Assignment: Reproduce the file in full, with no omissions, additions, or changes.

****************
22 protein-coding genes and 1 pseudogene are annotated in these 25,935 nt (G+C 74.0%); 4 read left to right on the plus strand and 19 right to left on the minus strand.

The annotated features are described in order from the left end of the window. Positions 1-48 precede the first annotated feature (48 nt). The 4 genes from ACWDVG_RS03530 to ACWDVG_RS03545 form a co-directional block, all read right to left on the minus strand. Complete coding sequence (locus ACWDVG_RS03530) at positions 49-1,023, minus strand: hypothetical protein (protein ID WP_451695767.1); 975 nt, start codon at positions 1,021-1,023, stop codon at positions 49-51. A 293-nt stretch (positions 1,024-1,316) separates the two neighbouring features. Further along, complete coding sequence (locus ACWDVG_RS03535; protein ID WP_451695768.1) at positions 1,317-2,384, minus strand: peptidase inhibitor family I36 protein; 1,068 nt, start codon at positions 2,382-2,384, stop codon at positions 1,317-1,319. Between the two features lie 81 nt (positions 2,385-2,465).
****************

22 protein-coding genes and 1 pseudogene are annotated in these 25,935 nt (G+C 74.0%); 4 read left to right on the plus strand and 19 right to left on the minus strand.

The annotated features are described in order from the left end of the window. Positions 1-48 precede the first annotated feature (48 nt). The 4 genes from ACWDVG_RS03530 to ACWDVG_RS03545 form a co-directional block, all read right to left on the minus strand. Complete coding sequence (locus ACWDVG_RS03530) at positions 49-1,023, minus strand: hypothetical protein (protein ID WP_451695767.1); 975 nt, start codon at positions 1,021-1,023, stop codon at positions 49-51. A 293-nt stretch (positions 1,024-1,316) separates the two neighbouring features. Further along, complete coding sequence (locus ACWDVG_RS03535; protein ID WP_451695768.1) at positions 1,317-2,384, minus strand: peptidase inhibitor family I36 protein; 1,068 nt, start codon at positions 2,382-2,384, stop codon at positions 1,317-1,319. Between the two features lie 81 nt (positions 2,385-2,465).